With escalating fuel and trucking costs, astute DC site-seekers are finding important savings in inland distribution center locations close to rail hubs. We are counseling our clients to locate their inland distribution facilities as close to rail ramps as possible, as they provide opportunities to reduce dependence on over-the-road transport and to achieve a greater utilization of lower-cost, environmentally friendly rail. Some of these rail ramps are located in smaller, less-congested, and less-costly cities, and some also have free trade zone (FTZ) status.

One example of an intermodal development that is attracting DCs is in Quincy, Washington, USA. Quincy is located on the Seattle-Chicago main line of the Burlington Northern Santa Fe (BNSF) Railway in central Washington state and is close to Interstate 90 and the ports of Seattle and Tacoma. The intermodal terminal at Quincy includes more than 10,000 feet of track and can provide shippers with distribution, cross-dock, and storage capacity. Quincy is also home to the Pacific Northwest-Chicagoland Express "Cold Train," which carries fresh and frozen foods direct to Midwest markets. DCs with large power requirements can also take advantage of Quincy's green, hydro-generated power at rates that are among the lowest in the country.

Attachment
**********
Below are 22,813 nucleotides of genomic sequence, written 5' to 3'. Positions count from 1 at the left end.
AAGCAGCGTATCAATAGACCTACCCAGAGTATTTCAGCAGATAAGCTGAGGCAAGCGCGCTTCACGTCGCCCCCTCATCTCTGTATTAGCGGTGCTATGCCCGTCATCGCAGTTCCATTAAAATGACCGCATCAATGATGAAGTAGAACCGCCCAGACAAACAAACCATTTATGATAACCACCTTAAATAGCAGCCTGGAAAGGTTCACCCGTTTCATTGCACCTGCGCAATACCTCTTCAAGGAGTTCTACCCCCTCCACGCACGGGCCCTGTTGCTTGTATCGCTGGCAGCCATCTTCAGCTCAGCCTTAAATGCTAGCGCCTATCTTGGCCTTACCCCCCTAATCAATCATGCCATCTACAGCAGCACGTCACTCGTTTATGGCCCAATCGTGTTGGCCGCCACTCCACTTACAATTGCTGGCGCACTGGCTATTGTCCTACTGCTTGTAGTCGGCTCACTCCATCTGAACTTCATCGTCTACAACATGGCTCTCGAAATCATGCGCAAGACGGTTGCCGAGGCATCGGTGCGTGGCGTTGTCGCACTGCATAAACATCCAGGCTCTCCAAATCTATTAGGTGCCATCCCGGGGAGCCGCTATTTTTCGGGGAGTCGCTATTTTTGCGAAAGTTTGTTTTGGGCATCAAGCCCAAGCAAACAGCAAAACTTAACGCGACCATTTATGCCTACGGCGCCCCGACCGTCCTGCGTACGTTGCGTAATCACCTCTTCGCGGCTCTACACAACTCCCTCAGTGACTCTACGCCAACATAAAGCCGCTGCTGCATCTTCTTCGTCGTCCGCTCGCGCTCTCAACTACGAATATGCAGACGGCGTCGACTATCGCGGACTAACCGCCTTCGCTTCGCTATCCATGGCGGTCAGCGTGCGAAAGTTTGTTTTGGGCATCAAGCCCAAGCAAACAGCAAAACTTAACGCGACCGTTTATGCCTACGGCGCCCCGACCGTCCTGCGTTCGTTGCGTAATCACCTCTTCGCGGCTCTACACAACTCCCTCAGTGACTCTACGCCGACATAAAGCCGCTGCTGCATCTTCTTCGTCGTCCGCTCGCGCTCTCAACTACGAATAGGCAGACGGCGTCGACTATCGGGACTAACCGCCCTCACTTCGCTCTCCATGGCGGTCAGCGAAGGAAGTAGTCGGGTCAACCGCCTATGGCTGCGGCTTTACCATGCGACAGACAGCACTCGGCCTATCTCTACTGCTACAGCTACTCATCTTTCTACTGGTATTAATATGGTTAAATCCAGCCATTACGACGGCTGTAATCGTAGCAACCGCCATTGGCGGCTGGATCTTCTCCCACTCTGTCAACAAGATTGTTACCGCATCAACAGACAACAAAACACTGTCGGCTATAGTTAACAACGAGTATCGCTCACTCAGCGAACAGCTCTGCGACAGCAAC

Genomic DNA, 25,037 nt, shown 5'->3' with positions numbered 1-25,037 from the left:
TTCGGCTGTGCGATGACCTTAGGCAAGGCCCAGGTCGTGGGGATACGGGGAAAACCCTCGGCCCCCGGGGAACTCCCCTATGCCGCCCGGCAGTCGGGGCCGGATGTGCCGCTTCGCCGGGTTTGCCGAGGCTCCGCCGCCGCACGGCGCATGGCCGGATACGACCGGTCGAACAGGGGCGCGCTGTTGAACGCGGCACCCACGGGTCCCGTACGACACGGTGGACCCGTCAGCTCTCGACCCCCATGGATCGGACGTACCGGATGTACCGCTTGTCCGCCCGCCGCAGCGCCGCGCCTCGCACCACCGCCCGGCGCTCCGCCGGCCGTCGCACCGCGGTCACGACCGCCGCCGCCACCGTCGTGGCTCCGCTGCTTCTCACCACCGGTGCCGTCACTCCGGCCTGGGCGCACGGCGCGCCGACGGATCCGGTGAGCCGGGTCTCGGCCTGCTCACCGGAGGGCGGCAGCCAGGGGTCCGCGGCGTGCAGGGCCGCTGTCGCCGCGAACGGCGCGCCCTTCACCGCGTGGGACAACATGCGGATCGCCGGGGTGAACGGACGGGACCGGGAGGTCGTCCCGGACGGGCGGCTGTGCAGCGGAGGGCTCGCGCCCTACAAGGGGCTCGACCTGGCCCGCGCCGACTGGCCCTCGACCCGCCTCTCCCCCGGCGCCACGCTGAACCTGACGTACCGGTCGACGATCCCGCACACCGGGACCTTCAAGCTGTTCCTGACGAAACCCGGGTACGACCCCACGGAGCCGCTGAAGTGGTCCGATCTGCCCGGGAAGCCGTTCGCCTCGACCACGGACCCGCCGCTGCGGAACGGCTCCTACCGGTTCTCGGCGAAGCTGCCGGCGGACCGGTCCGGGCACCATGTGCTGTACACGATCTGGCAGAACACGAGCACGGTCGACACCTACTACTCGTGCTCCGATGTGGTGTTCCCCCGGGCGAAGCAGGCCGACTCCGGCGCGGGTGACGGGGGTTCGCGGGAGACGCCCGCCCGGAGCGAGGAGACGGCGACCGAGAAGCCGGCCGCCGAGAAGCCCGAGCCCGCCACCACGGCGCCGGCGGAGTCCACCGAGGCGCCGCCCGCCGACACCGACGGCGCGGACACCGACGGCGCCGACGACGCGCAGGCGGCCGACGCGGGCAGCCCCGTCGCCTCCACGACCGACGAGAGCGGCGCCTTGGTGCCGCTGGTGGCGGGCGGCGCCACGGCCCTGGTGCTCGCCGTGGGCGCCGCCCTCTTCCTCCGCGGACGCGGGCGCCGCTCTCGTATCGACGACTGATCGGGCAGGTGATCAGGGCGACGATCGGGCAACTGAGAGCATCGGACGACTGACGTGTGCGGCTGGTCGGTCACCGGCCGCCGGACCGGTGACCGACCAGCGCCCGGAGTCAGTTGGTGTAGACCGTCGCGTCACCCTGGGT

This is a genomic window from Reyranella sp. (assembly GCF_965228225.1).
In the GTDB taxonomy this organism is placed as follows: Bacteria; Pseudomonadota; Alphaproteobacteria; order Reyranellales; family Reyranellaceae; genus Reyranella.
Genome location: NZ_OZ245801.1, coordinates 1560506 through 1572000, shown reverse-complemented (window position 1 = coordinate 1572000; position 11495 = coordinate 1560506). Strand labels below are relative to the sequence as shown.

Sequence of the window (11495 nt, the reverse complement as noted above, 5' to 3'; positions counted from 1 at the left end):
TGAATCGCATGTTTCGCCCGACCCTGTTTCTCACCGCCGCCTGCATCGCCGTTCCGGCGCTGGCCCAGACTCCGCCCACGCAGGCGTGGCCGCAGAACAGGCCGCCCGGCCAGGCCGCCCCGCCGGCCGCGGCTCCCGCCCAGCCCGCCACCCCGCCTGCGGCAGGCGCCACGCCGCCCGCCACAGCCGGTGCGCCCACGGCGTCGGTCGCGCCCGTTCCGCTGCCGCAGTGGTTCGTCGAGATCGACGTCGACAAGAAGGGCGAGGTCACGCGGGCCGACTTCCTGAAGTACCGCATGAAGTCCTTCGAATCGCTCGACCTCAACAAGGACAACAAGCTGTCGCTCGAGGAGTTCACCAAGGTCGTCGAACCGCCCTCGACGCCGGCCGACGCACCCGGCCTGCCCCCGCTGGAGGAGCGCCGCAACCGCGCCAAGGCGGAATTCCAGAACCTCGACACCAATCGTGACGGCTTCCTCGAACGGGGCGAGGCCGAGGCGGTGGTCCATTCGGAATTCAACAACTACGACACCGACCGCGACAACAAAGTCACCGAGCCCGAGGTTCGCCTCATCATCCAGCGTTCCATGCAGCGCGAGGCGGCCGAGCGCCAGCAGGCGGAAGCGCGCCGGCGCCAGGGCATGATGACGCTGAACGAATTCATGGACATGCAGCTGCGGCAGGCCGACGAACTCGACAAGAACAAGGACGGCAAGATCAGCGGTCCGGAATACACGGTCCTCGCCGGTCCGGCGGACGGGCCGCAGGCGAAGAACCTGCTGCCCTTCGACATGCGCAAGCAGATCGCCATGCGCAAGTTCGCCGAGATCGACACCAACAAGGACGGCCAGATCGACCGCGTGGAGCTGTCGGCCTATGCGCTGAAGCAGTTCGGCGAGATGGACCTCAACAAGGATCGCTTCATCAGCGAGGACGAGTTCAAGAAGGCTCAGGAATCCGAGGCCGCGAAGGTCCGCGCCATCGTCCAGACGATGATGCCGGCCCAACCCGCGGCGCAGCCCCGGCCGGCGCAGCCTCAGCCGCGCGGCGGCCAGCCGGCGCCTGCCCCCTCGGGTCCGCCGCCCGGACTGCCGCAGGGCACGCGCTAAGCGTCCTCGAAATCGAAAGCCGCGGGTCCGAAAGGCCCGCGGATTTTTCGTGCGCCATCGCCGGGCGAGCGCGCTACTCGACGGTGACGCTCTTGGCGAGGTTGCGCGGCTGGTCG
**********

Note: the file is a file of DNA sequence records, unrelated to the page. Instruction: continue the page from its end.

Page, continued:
Global matters
As our firm enters its fifth decade of providing location counsel, never have our DC site-selection projects been so affected by what is happening overseas. Consider this list of variables: political uncertainty in the Middle East and North Africa, the expansion of the Panama Canal, inflationary wage pressures in China, the return of manufacturing jobs to the United States, hyperextended and overly risky global supply chains, Asia's insatiable demand for coal, the European debt crisis, the "greening" of corporate investment decisions, the new free trade pact with South Korea, parity of the U.S. and Canadian dollars, and Japan's nuclear meltdown and tsunami. These and other global events are influencing investment and location decisions for new distribution and warehousing operations in the United States.

One development that is projected to have a big impact on the location of new warehouses in the United States is the revamped Panama Canal, scheduled for completion in 2014. The expansion project includes a new set of locks that will allow increased traffic and wider ships. These new ships, dubbed the Super Post-Panamax Class, will have a capacity of 13,000-plus 20-foot equivalent units (TEUs), nearly three times the capacity of today's ships. These ships will cost approximately 25 percent less to operate on a per-slot basis, providing a significant incentive for carriers to move containers directly to East Coast ports rather than overland from West Coast ports.